Nay3.png On May 5, 2015, the Senate voted to approve SConRes11, a congressional budget proposal for fiscal year 2016, by a vote of 51-48. The non-binding resolution will be used to create 12 appropriations bills to fund the government before funding runs out on October 1. The vote marked the first time since 2009 that Congress approved a joint budget resolution. All 44 Democrats, including Coons, voted against the resolution.[14][15][16]

113th Congress

The second session of the 113th Congress enacted into law 224 out of the 3215 introduced bills (7 percent). Comparatively, the 112th Congress had 4.2 percent of introduced bills enacted into law in the second session.[17] The Senate confirmed 13,949 out of 18,323 executive nominations received (76.1 percent). For more information pertaining to Coons's voting record in the 113th Congress, please see the below sections.[18]

National security

Committee vote on Syria

See also: United States involvement in Syria

Yea3.png On September 4, 2013, the Senate Foreign Relations Committee narrowly approved an authorization for President Obama to use limited force against Syria. It was approved by a 10-7 vote.[19][20]

The vote came after a three-hour briefing with top Obama administration officials, including Secretary of State John Kerry and James Clapper, the director of national intelligence.[19]

Of the nine Democratic members and eight Republican members that made up the committee, seven Democrats and three Republicans voted in favor, while five Republicans and two Democrats opposed the authorization.[21] A single "present" vote was cast by Ed Markey (D). Coons was one of the seven Democrats who approved the authorization.[22]

John Brennan CIA nomination

Yea3.png Coons voted for the confirmation of John Brennan as Director of the Central Intelligence Agency. The nomination was confirmed by the Senate on March 7, 2013, with a vote of 63 - 34. Most Democrats supported the nomination, while Republicans were somewhat divided with roughly one-third supporting the nomination.[23]


Source: This graphic was generated by Find The Best.

Farm bill

Yea3.png On February 4, 2014, the Democratic controlled Senate approved the Federal Agriculture Reform and Risk Management Act of 2013, H.R. 2642, also known as the Farm Bill.[24] It passed the Senate with a vote of 68-32. The nearly 1,000-page bill reformed and continued various programs of the Department of Agriculture through 2018. The $1 trillion bill expanded crop insurance for farmers by $7 billion over the next decade and created new subsidies for rice and peanut growers that will kick in if or when prices drop; however, cuts to the food stamp program cut an average of $90 per month for 1.7 million people in 15 states.[25] Coons joined with 46 other Democratic senators in favor of the bill.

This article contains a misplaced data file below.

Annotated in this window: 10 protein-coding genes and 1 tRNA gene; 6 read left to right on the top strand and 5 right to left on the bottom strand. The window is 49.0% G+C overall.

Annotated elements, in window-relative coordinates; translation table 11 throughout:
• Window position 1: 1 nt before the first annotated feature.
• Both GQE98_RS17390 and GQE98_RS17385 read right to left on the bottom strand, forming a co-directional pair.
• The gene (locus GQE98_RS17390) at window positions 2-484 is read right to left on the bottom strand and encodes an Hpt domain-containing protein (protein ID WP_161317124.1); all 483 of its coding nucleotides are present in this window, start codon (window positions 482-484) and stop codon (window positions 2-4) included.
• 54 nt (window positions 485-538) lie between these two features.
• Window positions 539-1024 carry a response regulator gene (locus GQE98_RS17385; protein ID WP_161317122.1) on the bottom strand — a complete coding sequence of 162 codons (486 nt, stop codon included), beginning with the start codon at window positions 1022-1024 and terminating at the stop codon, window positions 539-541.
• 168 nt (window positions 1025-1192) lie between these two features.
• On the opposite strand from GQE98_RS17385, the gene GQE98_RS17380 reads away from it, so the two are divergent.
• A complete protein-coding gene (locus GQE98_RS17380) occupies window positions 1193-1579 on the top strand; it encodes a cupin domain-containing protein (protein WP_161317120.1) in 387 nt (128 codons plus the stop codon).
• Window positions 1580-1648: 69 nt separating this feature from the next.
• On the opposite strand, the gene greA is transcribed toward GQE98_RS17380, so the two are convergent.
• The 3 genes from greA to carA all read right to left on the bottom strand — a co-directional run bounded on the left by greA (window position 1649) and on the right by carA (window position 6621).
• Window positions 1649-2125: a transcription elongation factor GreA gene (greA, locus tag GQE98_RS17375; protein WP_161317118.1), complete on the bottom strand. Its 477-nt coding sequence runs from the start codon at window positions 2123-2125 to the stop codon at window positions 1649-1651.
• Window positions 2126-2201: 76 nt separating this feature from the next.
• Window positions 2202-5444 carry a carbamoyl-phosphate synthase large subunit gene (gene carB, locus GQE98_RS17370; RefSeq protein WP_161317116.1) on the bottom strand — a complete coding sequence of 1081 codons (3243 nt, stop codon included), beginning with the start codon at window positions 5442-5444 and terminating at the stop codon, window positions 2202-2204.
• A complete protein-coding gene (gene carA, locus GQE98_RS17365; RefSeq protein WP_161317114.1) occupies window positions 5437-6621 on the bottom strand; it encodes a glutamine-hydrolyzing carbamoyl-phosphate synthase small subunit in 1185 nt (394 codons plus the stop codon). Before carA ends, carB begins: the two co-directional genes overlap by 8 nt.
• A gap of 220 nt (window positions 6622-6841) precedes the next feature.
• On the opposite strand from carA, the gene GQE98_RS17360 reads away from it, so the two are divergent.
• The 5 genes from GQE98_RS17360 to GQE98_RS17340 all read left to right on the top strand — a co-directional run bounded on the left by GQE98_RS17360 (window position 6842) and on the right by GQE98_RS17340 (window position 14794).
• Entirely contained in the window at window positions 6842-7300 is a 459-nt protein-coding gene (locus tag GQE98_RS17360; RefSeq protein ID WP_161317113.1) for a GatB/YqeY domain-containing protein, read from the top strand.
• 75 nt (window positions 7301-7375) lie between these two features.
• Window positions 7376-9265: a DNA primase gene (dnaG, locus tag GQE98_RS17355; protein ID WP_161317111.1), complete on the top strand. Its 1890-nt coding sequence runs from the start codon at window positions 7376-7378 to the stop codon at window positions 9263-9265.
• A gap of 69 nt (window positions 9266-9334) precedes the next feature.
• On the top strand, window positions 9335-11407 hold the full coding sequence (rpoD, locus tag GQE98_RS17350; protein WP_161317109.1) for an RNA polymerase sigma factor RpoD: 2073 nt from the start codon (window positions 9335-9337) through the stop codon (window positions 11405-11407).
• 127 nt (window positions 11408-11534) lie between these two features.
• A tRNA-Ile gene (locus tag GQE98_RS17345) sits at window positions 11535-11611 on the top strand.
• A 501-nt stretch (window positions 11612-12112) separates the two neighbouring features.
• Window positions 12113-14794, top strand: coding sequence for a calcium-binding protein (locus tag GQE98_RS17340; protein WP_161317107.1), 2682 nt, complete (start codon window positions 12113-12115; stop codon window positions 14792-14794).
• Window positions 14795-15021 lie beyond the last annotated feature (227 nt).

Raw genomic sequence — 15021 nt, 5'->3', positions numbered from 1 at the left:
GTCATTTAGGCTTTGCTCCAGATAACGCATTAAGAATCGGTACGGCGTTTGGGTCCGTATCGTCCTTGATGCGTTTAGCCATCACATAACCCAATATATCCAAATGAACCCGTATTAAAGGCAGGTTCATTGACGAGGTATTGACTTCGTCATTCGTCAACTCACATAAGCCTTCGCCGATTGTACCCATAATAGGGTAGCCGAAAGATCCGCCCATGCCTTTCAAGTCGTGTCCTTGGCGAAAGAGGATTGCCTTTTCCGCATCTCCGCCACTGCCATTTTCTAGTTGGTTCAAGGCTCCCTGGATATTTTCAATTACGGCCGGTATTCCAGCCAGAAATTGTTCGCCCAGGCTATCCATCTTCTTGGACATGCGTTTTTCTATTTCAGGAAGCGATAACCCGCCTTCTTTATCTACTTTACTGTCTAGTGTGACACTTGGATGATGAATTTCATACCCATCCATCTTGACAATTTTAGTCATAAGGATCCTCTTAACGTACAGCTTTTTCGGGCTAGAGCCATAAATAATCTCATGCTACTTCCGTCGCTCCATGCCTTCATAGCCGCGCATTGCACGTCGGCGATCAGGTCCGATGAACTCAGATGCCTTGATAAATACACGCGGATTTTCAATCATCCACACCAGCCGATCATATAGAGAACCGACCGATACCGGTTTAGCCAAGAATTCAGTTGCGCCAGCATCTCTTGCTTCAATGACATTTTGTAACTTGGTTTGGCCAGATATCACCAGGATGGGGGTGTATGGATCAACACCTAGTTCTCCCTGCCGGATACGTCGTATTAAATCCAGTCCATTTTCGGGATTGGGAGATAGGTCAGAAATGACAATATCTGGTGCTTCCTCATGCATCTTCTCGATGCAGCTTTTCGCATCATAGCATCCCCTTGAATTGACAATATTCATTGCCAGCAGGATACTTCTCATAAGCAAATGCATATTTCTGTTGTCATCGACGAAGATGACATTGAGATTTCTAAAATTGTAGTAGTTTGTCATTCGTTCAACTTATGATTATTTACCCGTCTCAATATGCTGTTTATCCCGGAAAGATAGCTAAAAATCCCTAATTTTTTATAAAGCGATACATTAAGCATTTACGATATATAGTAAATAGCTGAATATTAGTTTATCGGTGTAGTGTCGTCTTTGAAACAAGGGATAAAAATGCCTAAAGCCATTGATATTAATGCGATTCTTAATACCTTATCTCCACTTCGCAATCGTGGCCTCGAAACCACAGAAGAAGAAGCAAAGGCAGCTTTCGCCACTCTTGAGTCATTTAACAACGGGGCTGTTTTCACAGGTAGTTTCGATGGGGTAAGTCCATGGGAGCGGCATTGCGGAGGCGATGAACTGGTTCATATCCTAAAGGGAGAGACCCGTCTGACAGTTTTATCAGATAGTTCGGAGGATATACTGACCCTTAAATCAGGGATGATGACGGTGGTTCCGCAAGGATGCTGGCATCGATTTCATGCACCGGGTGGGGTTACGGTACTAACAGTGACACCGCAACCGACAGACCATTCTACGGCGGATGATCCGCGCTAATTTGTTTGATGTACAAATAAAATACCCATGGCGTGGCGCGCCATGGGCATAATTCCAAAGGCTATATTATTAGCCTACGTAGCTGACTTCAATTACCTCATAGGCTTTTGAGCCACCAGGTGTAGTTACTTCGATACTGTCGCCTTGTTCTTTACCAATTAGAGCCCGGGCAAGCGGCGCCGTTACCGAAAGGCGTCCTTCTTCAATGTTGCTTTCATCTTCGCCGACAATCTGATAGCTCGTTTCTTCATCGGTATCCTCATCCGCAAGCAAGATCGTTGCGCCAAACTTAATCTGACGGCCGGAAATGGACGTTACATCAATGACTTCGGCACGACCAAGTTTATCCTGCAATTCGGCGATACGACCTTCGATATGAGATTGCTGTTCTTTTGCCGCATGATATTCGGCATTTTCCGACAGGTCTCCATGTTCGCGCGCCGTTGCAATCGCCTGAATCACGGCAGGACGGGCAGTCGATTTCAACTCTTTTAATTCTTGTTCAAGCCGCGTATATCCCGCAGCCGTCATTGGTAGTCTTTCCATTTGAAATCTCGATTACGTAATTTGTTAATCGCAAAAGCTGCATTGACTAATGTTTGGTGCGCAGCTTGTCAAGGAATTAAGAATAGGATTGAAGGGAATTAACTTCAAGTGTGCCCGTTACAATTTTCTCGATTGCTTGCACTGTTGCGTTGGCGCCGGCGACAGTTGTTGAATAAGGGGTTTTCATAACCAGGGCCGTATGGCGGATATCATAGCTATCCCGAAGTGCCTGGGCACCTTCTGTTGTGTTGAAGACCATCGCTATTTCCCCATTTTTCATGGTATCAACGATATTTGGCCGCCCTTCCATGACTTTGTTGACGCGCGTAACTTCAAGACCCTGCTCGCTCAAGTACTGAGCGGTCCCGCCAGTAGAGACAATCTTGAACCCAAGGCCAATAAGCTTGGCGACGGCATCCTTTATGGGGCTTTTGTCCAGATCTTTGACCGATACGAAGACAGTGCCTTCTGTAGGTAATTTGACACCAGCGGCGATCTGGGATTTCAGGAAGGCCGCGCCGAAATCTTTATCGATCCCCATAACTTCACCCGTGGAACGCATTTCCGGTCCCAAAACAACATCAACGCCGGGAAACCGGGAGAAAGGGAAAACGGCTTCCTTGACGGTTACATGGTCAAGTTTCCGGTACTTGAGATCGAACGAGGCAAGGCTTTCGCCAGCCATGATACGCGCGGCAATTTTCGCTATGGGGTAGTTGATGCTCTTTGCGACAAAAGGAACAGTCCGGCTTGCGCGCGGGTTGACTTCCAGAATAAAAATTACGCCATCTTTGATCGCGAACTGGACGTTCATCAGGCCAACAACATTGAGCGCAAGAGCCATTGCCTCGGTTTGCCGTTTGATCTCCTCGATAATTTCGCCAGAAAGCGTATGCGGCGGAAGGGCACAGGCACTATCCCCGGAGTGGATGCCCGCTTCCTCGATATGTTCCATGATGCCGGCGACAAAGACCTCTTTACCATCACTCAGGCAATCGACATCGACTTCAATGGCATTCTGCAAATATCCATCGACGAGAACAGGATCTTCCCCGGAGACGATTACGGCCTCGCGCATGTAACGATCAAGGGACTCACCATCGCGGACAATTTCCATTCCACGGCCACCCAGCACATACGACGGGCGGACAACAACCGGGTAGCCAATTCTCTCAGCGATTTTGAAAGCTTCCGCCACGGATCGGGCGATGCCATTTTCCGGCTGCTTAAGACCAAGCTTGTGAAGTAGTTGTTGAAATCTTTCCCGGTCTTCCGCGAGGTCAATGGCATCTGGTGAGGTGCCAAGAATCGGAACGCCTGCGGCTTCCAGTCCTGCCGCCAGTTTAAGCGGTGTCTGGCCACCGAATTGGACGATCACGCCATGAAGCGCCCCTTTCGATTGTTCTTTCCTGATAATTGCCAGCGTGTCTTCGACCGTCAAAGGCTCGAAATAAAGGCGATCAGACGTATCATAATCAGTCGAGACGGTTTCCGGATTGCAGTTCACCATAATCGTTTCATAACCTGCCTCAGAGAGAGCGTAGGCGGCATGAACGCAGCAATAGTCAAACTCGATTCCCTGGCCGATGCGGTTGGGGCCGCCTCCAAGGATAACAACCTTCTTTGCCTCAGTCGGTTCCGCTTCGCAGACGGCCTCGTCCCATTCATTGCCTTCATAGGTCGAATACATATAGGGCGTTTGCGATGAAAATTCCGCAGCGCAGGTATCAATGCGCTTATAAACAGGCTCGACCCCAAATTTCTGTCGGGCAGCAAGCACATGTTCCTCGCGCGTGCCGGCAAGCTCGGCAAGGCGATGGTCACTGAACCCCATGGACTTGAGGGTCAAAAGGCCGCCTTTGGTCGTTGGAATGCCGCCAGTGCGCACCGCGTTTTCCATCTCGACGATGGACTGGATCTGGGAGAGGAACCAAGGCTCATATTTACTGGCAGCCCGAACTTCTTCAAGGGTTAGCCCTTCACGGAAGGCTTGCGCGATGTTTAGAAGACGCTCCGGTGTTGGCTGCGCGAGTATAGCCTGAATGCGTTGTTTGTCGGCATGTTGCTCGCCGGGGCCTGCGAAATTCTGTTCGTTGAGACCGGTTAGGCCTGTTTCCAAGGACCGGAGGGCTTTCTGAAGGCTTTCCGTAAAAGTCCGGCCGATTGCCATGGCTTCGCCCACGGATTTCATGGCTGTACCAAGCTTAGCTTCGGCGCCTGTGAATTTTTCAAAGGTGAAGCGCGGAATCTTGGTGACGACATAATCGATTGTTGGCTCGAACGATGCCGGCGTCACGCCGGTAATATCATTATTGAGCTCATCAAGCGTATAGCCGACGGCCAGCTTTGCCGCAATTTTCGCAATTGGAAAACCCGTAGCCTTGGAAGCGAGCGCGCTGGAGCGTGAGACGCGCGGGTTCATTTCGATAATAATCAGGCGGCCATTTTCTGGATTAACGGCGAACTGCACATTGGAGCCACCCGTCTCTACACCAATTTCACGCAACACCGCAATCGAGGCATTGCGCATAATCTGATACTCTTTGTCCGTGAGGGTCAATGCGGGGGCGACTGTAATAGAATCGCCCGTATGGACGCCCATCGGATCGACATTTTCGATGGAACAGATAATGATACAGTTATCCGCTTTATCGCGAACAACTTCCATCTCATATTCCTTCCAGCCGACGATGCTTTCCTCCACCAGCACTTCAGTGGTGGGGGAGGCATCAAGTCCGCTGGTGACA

2014 Budget

Yea3.png On January 16, 2014, the Democratic-controlled Senate approved H.R. 3547, a $1.1 trillion spending bill to fund the government through September 30, 2014.[26][27] The Senate voted 72-26 for the 1,582 page bill, with 17 Republicans and 55 Democrats voting in favor of the bill.[27] The omnibus package included 12 annual spending bills to fund federal operations.[28] It included a 1 percent increase in the paychecks of federal workers and military personnel, a $1 billion increase in Head Start funding for early childhood education, reduced funding to the Internal Revenue Service and the Environmental Protection Agency and left the Affordable Care Act without any drastic cuts. Coons voted with the Democratic Party in favor of the bill.[26][27]

Government shutdown

See also: United States budget debate, 2013

Yea3.png During the shutdown in October 2013, the Senate rejected, down party lines, every House-originated bill that stripped the budget of funding for the Affordable Care Act. A deal was reached late on October 16, 2013, just hours before the debt ceiling deadline. The bill to reopen the government, H.R. 2775, lifted the $16.7 trillion debt limit and funded the government through January 15, 2014. Federal employees also received retroactive pay for the shutdown period. The only concession made by Senate Democrats was to require income verification for Obamacare subsidies.[29] The final vote on H.R. 2775 was 81-18, with all 18 votes against the bill from Republican members. Coons voted with the Democratic Party for the bill.[30]